- and conditioning or training—how we get the body to respond to expectation, essentially.
He presented a case study involving Joe, a Navy veteran, who started having back pain after a motor vehicle accident 15 years prior; his goals were simply to be able to play golf and interact with his grandchildren. He’d seen a cadre of providers; tried all the recommended treatments, both pharmacological and non; and eventually found Jonas, whom he asked, “Is acupuncture all placebo?”
Jonas said that while traditional treatments are focused on content, placebo approaches are based on context: Is there meaning attached to the treatment? In studies, he said, “those who had a higher expectation had better outcomes; those who believed it would work had a more positive effect.” In fact, he stated that about 30% - 70% of patients receiving placebo in studies had a healing response. Sham acupuncture worked just as well as real acupuncture in a large study on back pain comparing acupuncture with conventional therapies.
The other point that Jonas made is that Joe had experienced a repeated nocebo effect during his previous treatment; that is, that negative expectations caused a less positive outcome than otherwise might have been the case. “A lot of social learning has been embedded unconsciously: how treatment effects are described, publicity in the media, prior experiences, cultural expectations and assumptions,” Jonas said. Joe had been told that treatments had “failed,” that he had a “chronic disease.” In fact, he said, the word “placebo” itself has connotations of not being effective, which can impact results.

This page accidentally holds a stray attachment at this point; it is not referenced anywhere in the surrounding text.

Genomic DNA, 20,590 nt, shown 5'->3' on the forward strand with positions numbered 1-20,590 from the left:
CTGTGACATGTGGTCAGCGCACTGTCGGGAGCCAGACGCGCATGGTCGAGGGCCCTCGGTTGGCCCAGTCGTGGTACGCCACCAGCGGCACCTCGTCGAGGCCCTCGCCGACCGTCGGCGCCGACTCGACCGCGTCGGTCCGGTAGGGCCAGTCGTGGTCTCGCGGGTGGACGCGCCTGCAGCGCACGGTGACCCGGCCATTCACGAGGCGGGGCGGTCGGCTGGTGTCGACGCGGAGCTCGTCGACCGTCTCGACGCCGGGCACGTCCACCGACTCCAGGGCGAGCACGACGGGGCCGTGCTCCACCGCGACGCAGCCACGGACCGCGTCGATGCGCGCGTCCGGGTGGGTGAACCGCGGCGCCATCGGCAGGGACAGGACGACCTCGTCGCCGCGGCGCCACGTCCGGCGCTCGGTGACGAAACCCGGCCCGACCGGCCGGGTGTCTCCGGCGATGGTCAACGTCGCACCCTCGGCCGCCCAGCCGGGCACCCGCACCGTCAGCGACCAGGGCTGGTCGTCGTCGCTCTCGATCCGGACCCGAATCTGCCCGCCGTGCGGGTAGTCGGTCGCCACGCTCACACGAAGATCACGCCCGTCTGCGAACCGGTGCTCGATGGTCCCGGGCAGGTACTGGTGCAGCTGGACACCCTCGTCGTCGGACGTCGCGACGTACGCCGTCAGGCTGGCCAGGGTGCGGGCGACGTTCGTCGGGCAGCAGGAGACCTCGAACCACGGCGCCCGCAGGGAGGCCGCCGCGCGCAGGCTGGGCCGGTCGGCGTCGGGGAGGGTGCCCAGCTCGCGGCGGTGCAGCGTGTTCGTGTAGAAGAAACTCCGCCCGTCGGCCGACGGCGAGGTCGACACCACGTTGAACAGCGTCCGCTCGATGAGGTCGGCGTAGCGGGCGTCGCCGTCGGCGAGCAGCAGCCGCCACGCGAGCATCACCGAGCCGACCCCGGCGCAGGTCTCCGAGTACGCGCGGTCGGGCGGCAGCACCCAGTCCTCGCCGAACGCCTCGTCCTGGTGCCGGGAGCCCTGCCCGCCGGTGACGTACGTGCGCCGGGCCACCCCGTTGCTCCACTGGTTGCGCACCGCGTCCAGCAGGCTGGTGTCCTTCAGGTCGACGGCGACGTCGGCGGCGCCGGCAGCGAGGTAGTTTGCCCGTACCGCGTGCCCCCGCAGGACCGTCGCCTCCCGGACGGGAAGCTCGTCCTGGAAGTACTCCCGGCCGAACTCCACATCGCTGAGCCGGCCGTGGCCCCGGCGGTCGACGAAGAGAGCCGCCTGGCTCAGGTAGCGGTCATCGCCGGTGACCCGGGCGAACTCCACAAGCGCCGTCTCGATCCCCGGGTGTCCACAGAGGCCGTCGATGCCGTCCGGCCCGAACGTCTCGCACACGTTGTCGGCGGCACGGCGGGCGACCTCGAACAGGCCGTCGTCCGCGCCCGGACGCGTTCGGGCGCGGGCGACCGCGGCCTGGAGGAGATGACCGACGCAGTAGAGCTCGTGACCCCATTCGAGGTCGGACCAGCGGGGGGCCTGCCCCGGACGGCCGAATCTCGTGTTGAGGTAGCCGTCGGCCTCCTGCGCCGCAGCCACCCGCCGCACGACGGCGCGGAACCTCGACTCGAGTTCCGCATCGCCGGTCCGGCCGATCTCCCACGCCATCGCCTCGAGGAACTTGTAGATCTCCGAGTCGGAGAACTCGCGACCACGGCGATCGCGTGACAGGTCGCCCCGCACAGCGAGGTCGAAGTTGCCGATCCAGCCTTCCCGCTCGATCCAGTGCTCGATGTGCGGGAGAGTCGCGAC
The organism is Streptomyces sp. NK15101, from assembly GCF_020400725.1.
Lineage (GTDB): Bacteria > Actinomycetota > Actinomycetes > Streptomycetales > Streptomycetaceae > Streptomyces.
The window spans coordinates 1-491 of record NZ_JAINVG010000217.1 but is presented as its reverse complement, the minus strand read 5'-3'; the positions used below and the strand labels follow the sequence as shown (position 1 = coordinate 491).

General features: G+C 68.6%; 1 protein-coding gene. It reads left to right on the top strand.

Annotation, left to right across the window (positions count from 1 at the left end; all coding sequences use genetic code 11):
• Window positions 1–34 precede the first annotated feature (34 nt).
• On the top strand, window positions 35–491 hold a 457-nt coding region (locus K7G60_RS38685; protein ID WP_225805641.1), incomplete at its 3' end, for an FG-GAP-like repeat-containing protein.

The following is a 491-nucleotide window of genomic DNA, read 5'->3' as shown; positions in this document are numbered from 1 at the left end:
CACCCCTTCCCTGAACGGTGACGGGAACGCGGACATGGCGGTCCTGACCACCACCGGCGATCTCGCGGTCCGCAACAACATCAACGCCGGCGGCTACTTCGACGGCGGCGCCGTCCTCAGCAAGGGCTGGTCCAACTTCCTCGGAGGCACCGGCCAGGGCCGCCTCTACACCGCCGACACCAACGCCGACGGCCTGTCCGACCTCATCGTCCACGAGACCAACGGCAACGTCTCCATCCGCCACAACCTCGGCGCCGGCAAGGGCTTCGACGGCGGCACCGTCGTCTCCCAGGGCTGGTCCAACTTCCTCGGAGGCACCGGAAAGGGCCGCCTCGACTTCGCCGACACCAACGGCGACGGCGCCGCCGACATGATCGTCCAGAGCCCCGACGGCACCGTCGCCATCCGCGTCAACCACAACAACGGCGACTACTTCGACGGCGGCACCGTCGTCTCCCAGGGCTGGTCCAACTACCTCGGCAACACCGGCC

Jonas placed emphasis on the power of words. “There’s lots of research on this,” he said. That research revealed that more than 60% of those who had had a positive consultation reported that they no longer had the health issue, while fewer than 40% of those who had had a negative consultation reported they no longer had the issue. “Language matters,” Jonas said.
Prior to Jonas’ lecture, in her welcoming remarks, Yolanda Ogbolu, PhD ’11, MS ’05, BSN ’04, NNP, FNAP, FAAN, the Bill and Joanne Conway Dean of the University of Maryland School of Nursing, said the event reflected the School’s “commitment to the enormous benefits of interprofessional research, education, and practice — as a School of Nursing and as a University.”
“Certainly, it is that commitment to ‘translation into practice’ that is at the heart of nursing science and our work as a School of Nursing: advancing practice, shaping health policy, and impacting the health of individuals,” Ogbolu said. “We often refer to this translational work as moving from bench to bedside and to community — with the goals of having a positive and lasting impact on the day-to-day well-being of individuals.”
You can watch a recording of the “Translating the Science of Placebo into Medical Practice” lecture. Use password M?JKNE3k.
The next PBO Center lecture will be on “Resilience and Impact on Behavior and Outcomes,” presented by Barbara Resnick, PhD ’96, RN, CRNP, FAAN, FAANP, on Feb. 21 in a hybrid format.